Wearable Photoplethysmography: Current Status and Future Challenges

Peter Charlton1 and Panicos Kyriacou2
1University of Cambridge, 2City, University of London


Introduction: Photoplethysmography is an optical sensing technology which is widely used in wearables such as smartwatches. The photoplethysmogram signal is primarily influenced by heart rate and rhythm, but also by a wide range of physiological factors including blood pressure, respiration, and the autonomic nervous system. Consequently, much research focuses on developing wearable photoplethysmography technology for health and fitness applications, including arrhythmia, blood pressure, and sleep monitoring. This talk will outline key research directions to realise the full potential of wearable photoplethysmography.

The 2023 Wearable Photoplethysmography Roadmap: A team of 51 researchers recently wrote ‘The 2023 Wearable Photoplethysmography Roadmap'. This article details 24 topics for future research within the areas of: sensor design, signal processing, applications, and research directions. Key themes emerge throughout the Roadmap, providing insights into the status of wearable photoplethysmography and future challenges for research. These are now summarised.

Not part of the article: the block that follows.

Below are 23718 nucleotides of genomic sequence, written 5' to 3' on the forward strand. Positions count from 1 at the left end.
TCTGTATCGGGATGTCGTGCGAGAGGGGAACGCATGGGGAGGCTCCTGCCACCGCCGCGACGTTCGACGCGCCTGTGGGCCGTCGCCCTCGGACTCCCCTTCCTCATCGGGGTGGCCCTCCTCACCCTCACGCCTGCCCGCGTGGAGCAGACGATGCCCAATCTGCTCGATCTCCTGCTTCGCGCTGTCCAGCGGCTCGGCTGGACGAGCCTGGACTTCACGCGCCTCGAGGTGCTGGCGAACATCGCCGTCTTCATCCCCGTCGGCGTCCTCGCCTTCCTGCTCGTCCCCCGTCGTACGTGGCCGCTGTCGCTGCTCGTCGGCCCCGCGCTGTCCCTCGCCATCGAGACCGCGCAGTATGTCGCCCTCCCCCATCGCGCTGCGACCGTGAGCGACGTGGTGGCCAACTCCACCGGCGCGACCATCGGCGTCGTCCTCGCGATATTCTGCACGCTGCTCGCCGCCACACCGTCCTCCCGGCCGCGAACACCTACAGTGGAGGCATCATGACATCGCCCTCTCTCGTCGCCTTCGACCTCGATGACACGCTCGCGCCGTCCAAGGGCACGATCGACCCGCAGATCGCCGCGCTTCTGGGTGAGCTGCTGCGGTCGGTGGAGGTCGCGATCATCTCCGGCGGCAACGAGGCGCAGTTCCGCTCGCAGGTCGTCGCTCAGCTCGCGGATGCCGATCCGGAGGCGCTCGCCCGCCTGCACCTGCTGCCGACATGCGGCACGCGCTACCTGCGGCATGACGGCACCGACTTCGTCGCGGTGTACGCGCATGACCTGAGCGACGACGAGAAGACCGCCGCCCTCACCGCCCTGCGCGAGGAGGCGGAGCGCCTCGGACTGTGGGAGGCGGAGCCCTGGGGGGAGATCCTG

Status of Wearable Photoplethysmography: The functionality of wearable photoplethysmography devices is expanding, with the ability to measure further physiological parameters. The accuracy of these parameters is being optimised through innovative approaches to sensor design and signal processing. The expanding functionality is enabling new applications in both health and fitness. A key step in the use of devices for these applications is to gain the trust of device users, clinicians, and policy makers.

Future Challenges: Challenges to realising the full potential of wearable photoplethysmography include: identifying and handling low quality signals; making photoplethysmography datasets and code openly available; designing device validation processes; identifying and mitigating against sources of inaccuracy; ensuring equity of access to devices; and establishing best practices for acquiring photoplethysmography measurements.

Conclusion: Wearable photoplethysmography has potential to be used in a wide range of health and fitness applications. ‘The 2023 Wearable Photoplethysmography Roadmap' presents directions for future research to maximise its benefit.